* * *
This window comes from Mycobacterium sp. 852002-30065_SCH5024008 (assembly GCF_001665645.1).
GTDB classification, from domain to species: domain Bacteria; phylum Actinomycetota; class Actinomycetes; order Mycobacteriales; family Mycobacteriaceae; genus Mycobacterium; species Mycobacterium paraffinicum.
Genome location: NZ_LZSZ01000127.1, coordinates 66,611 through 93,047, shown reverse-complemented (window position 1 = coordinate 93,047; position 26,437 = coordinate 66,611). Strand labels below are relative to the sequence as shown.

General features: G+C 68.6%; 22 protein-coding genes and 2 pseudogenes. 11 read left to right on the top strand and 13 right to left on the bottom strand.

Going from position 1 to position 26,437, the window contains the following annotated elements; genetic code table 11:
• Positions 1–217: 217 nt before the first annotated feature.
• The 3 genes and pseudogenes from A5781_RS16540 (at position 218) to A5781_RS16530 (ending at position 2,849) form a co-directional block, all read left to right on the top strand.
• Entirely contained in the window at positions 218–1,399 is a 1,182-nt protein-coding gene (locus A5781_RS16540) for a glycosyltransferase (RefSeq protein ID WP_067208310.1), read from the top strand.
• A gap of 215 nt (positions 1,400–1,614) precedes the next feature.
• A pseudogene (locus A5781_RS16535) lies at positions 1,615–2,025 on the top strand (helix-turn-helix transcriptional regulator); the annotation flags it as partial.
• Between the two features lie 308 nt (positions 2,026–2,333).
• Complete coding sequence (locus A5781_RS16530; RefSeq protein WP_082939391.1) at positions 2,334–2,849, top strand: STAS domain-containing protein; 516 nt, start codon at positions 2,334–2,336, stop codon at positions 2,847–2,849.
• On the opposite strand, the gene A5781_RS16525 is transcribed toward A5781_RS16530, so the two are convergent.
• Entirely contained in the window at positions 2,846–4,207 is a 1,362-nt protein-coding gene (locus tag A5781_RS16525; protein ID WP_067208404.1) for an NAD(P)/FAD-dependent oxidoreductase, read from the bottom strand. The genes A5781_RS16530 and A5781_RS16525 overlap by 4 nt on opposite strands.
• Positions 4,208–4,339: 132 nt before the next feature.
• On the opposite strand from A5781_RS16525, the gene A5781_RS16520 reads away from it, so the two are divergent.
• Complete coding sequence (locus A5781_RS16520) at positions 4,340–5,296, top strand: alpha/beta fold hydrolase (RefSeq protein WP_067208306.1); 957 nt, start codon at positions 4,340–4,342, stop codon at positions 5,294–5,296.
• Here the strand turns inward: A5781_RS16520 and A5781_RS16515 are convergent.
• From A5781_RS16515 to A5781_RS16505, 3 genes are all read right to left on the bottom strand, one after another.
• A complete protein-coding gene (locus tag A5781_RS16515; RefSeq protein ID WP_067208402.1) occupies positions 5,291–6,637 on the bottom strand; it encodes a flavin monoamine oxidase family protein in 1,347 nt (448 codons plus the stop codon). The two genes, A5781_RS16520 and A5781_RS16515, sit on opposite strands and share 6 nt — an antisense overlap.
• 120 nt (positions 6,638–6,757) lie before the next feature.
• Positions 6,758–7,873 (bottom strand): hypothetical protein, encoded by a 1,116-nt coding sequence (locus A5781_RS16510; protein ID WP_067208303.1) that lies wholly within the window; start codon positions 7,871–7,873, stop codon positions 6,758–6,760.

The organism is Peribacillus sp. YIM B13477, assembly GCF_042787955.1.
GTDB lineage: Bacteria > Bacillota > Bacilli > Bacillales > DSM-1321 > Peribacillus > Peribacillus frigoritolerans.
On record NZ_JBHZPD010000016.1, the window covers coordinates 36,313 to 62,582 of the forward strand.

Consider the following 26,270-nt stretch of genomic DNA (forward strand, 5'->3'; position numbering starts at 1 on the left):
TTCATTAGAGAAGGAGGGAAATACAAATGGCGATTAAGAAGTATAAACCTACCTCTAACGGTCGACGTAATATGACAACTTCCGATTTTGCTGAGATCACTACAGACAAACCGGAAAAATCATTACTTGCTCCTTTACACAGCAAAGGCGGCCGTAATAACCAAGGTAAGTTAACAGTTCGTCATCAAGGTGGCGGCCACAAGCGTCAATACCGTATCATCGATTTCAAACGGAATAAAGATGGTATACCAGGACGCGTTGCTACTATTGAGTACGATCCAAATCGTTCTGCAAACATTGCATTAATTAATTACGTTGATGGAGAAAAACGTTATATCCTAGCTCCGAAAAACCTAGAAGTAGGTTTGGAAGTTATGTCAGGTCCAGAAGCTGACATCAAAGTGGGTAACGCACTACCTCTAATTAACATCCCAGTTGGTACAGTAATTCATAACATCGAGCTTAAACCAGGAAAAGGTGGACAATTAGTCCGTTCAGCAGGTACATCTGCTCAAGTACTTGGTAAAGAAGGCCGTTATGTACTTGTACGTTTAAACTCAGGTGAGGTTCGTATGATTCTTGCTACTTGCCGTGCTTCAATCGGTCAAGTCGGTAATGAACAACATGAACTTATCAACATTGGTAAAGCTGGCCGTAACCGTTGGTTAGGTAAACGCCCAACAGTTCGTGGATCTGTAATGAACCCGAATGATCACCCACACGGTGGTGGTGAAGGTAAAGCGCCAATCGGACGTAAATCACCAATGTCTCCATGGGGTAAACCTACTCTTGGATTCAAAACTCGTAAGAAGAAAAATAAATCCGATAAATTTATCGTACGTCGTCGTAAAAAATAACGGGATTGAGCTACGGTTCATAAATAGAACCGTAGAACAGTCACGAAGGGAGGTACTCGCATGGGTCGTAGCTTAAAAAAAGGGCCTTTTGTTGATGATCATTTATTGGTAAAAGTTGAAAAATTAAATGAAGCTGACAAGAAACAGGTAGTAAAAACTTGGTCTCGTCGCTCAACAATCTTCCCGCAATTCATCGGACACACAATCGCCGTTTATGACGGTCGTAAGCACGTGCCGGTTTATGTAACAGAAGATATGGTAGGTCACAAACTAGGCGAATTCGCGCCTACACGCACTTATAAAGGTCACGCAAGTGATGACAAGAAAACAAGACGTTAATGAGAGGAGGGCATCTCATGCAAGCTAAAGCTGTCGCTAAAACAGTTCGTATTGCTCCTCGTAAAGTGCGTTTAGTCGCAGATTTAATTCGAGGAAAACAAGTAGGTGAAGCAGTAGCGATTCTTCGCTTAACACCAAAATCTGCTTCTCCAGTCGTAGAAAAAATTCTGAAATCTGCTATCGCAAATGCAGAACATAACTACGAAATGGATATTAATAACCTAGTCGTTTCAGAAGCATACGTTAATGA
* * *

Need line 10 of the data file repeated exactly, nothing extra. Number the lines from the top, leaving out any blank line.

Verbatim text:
• A pseudogene (locus A5781_RS16535) lies at positions 1,615–2,025 on the top strand (helix-turn-helix transcriptional regulator); the annotation flags it as partial.